- where moneys are proposed to be paid by a beneficiary to a trustee, the beneficiary must be a party to the reimbursement agreement; and
- an expectation that an arrangement would be entered into after the creation of a present entitlement is not sufficient to engage section 100A.
The Full Federal Court applied these principles to the arrangements in place for the 2013 year, ultimately finding that there was no agreement which involved the payment of a dividend from AITCS to the Trust. On this basis, there was no ‘reimbursement agreement’ and section 100A did not apply to the 2013 year.
While the Commissioner submitted that the intention of the group’s advisors should be attributed to the parties to the agreement, these submissions were rejected on the evidence. In doing so, the Court observed that, unlike Part IVA, an ‘agreement’ for the purposes of section 100A requires consensus and adoption by the parties. In this sense the scope for attributed intention is more limited.
The Court found it unnecessary to consider the ‘ordinary family or commercial dealing’ exception. However, it was observed that the mere inclusion of, and distribution to, a corporate beneficiary is insufficient to demonstrate that a dealing was not ‘an ordinary or commercial dealing’.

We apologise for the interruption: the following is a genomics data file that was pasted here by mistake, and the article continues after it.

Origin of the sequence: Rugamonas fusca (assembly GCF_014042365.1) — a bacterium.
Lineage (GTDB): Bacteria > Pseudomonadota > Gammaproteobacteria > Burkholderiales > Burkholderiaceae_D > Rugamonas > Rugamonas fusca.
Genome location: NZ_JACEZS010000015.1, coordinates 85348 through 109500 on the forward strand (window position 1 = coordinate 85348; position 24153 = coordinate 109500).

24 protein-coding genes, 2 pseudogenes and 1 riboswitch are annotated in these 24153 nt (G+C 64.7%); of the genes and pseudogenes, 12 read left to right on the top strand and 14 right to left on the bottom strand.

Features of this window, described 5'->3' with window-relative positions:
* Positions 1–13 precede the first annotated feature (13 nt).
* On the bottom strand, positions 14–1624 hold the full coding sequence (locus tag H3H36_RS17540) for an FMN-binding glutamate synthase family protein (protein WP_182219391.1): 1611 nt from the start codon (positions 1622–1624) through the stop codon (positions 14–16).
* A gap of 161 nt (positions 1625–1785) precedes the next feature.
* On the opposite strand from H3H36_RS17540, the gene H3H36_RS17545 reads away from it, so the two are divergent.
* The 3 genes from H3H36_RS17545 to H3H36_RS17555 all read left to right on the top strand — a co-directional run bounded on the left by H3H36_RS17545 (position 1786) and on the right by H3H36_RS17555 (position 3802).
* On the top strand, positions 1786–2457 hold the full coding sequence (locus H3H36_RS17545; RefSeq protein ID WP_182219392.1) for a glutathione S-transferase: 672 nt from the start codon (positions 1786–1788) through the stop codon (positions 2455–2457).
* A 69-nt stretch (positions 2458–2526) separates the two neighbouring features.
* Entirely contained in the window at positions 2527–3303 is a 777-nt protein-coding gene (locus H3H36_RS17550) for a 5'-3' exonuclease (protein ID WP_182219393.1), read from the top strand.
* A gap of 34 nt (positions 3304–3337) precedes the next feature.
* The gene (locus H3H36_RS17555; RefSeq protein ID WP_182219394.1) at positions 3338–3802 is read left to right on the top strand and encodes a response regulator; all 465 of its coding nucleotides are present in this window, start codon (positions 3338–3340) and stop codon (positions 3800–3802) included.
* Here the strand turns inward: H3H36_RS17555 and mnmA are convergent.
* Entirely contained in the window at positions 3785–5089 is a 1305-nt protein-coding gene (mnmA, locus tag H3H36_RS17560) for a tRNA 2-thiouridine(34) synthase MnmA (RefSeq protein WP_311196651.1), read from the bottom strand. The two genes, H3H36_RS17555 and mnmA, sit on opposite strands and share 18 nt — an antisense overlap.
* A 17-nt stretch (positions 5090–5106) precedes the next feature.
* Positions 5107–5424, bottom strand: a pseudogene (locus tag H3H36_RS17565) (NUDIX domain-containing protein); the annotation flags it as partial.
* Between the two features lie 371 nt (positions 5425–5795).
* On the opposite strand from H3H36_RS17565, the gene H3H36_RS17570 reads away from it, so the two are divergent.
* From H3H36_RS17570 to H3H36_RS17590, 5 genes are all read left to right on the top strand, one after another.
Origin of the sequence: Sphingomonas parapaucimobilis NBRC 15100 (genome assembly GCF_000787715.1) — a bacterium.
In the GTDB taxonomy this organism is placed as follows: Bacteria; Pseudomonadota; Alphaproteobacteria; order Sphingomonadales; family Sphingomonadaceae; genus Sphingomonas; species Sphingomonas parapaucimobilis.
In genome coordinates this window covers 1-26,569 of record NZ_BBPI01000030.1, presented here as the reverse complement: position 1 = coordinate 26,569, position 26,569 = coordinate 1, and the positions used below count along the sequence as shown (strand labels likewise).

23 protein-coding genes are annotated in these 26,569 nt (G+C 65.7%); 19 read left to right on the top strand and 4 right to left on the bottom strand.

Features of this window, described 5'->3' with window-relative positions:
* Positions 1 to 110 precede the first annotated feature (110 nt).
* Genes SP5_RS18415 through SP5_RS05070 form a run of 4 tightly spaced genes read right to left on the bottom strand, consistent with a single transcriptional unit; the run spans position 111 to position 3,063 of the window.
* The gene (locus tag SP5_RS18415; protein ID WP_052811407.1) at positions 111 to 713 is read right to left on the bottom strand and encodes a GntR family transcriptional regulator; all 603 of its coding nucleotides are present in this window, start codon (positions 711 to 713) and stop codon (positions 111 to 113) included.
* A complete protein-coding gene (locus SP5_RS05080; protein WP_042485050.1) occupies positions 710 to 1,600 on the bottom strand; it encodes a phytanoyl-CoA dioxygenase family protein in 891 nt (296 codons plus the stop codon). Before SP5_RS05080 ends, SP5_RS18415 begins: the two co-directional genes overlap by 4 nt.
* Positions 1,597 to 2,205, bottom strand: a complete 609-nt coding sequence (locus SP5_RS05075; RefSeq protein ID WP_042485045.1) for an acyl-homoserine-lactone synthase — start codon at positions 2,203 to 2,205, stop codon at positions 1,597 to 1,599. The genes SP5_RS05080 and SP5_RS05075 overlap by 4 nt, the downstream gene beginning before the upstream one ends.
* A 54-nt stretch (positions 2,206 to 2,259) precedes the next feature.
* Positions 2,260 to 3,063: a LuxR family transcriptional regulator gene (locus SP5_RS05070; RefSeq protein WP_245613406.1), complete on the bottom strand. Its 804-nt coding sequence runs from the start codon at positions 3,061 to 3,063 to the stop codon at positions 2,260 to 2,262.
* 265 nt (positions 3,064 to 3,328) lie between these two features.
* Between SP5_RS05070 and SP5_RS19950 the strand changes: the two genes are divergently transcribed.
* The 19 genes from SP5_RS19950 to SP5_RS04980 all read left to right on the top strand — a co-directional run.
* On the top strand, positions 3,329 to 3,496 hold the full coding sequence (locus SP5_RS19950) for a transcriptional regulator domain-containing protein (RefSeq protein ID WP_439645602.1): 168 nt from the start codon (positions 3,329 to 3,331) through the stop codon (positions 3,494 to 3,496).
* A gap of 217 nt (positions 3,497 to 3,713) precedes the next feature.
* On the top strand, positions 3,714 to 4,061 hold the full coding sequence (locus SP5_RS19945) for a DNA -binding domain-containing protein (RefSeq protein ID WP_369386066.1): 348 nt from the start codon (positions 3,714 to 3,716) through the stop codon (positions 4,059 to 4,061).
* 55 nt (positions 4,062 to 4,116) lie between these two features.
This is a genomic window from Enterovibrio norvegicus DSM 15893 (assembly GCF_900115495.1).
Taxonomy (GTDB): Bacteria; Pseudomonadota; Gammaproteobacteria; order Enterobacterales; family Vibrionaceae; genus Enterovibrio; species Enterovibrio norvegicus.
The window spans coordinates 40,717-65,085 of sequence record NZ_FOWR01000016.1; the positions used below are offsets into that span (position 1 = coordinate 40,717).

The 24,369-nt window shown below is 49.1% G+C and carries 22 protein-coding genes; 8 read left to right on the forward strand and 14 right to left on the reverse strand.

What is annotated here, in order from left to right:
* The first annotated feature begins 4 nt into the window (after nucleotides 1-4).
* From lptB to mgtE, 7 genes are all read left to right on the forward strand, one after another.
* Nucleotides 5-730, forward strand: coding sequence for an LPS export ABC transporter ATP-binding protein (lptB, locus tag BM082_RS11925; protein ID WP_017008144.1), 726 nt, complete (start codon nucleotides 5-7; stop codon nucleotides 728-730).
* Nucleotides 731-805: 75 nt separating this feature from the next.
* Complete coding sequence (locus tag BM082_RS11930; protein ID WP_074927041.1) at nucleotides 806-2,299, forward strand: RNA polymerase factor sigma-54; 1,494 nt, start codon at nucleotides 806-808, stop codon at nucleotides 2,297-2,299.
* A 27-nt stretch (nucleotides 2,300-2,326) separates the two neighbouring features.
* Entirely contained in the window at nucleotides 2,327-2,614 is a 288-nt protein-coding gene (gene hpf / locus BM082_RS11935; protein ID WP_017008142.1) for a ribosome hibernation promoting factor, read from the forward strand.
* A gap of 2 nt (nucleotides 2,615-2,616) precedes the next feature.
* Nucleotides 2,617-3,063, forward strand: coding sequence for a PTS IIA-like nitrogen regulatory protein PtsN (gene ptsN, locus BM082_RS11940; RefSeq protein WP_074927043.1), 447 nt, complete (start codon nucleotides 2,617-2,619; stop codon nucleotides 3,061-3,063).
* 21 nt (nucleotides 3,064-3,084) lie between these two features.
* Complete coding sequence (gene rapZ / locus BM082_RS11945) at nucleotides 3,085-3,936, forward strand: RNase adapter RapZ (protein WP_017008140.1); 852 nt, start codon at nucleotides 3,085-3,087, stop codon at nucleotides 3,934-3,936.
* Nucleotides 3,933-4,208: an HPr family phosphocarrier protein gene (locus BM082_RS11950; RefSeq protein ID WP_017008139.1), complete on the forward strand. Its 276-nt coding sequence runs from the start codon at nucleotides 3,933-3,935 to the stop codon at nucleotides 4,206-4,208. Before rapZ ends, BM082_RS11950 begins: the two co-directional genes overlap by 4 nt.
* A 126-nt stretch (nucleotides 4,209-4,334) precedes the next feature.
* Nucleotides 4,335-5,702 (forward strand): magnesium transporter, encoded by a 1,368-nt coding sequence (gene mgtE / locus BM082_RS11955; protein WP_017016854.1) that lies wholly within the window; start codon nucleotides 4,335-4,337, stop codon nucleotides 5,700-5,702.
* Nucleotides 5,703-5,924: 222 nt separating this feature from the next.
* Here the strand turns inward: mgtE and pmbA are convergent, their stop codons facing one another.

The Full Federal Court found that the Commissioner could not apply Part IVA in the 2012 income year, but that he was authorised to do so in the 2013 income year.
The Court found that the steps taken in each of the relevant years amounted to separate schemes for the purposes of Part IVA.
The Commissioner’s counterfactual in the original Part IVA determinations was that the Trust would have distributed funds directly to the non-resident beneficiary, which would have been taxed at the top marginal rate. On this basis, he argued the taxpayer obtained a tax benefit when he received franked distributions from the trust.
In accepting the Commissioner’s argument, the Court observed that the taxpayer failed to establish an alternative counterfactual and that he bore the onus of doing so. The taxpayer argued that AITCS would have received and retained the present entitlement or invested it using a Division 7A loan. These arguments were rejected on the evidence as inconsistent with both the taxpayer’s preferences and the commercial outcomes of the arrangement, and that these options were considered and rejected by the taxpayer. Accordingly, the Court found the taxpayer obtained a tax benefit in the relevant years.